Cyril Carpentier: For us and a lot of other players on the market, historically, there would be one factory that is producing the container. Before doing that, you need to have some empty racks that are shipped, typically from Asia. It's a big volume that will be shipped to an integrator typically in Europe that will integrate all the racks, that will make some project-specific protection enclosure and that will design an HVAC cooling concept for that.
Then from the factory, typically from Asia, you will send all the modules in specific packaging and everything will go to the final site. So it mean that onsite, you have a lot of operations. You need to then pack the modules inside the container and make the electrical connection. It means that you have a lot of waste that you created, and you need to remove this waste. Then when you’re commissioning, only then will you discover if you have any issues with the system.
This is what we wanted to avoid. We know that there are already some other modular alternatives on the market. There are some other racking systems that exists today, that can be shipped directly within a 40-foot container that will arrive directly populated onsite. That’s a big improvement, but you will still have to manage some waste and once it's done, you'll still need to connect them. To wire them, and then wire them to a dedicated product-specific DC panel enclosure.
And once it's done, you still need to ship back this container and the waste. That's why we wanted to go one step further and we can with this approach. The idea now with LeBlock is to say okay, from the same factory, we ship everything as a 20-foot container and once you arrive, you just have to place them next to each other, then interconnect all the blocks. That’s it.
You don't have some specific cabling to do onsite. You don't need to make trenches. You don't have empty containers to get rid of. And there is no need for project-specific combiners since everything is already included in the CombiBlock. We believe we're able to save 50% of time and 40% of the costs typically [encountered], by going with this new approach.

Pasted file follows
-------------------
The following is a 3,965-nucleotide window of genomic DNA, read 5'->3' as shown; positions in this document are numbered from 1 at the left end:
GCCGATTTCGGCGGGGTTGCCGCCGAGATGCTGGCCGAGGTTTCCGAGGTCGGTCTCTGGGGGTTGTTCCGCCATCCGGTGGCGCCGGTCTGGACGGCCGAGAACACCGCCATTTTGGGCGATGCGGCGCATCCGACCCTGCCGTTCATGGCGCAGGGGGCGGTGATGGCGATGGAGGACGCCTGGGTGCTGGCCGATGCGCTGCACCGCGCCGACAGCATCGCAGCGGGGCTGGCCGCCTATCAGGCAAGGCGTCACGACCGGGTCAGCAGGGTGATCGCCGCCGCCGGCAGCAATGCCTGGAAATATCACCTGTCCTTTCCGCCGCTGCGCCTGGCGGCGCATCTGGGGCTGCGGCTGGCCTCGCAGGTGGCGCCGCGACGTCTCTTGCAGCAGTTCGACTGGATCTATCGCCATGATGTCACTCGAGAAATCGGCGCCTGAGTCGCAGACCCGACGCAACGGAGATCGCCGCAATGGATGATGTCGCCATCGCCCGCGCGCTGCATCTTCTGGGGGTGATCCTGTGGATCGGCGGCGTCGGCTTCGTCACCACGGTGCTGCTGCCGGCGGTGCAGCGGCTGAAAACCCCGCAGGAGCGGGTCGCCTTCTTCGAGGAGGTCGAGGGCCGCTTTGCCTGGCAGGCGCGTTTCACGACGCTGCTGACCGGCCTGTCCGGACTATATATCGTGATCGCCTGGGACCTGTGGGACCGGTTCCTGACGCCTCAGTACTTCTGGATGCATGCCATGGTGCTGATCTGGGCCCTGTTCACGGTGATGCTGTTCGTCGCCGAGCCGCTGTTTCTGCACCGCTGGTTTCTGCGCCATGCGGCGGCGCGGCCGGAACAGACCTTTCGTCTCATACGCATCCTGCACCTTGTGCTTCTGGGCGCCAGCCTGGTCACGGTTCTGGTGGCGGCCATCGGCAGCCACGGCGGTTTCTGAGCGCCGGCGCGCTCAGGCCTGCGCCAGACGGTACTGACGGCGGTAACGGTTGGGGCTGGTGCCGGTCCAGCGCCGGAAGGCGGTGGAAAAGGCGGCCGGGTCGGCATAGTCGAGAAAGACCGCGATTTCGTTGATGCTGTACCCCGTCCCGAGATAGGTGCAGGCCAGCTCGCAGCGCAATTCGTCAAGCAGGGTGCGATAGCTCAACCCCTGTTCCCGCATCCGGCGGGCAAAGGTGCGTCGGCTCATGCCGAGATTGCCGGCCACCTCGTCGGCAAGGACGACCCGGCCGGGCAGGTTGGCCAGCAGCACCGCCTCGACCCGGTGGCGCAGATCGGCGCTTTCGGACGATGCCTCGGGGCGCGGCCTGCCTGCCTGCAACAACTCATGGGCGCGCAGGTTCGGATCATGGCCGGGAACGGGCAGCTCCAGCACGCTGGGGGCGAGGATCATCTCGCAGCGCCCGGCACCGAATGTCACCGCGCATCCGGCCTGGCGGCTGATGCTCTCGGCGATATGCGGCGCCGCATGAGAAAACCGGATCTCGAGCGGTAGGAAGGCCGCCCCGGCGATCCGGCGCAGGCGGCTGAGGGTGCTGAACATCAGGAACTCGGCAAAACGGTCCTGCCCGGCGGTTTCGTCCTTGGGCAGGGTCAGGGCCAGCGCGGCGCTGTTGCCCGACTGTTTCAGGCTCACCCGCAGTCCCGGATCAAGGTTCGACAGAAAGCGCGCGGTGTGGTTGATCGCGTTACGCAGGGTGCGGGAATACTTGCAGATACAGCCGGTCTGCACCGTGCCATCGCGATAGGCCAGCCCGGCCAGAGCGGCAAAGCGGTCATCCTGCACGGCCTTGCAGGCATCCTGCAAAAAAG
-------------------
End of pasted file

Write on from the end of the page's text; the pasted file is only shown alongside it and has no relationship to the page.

This is very critical for some projects — to have the lowest capex possible at the beginning and to be able to easily increase the capacity, or sometimes even to relocate some batteries, to another site where you have a bigger need for them. It's quite easy to relocate and to make some augmentation plans. We designed the solution in such a way to reduce the costs and carbon footprint over the entire life.
Leclanché has delivered batteries and battery storage systems in a lot of different configurations, to different types of projects around the world, including renewables with storage, storage for electric vehicle chargers and even for marine applications. What were some of the different configurations and concepts that inspired this new approach?
Daniel Fohr: We have a really vast experience with different concepts. We’ve integrated battery storage systems in existing buildings, into sea containers, customised containers. We have systems [mounted] in concrete stations in operation in Germany.
In the US, we have a few projects with large customised enclosures. As a corporation we also have experience with battery storage on vessels and on moving vehicles, so from all of this we looked at the pros and cons [of different appraoches].
What it was like to dispatch the materials, how long the integration process took, how we want to augment, to extend capacity. Even up to what to do with the asset at end-of-life.
All of this was considered, compared, benchmarked. We found we wanted to completely rethink this outside of the box and find a completely new and innovative approach, that combines all of this into one solution that is as modular as you can be, but also as safe as you can be. And not only looking at the lifetime cost of ownership, but also, as Cyril mentioned, looking at the environmental impact.
Are there any particular sort of markets or applications that it's particularly well suited for? I can understand that the transportation issue might be a particularly big concern for something like the St. Kitts and Nevis project that Leclanché is doing (deploying large-scale solar-plus-storage to the Caribbean island nation), which obviously quite remote from mainland roads.
Daniel Fohr: That’s a perfect example. If you dispatch batteries to the Caribbean, you won't be able to secure a logistics route that lets you transport a 30 tonne container to the final site. What we can do is really start with the full assembly of four blocks building a 20-foot container. But then when you reach the labour in Miami, you can go on smaller ships, then reach the island and then transport it directly to the final site.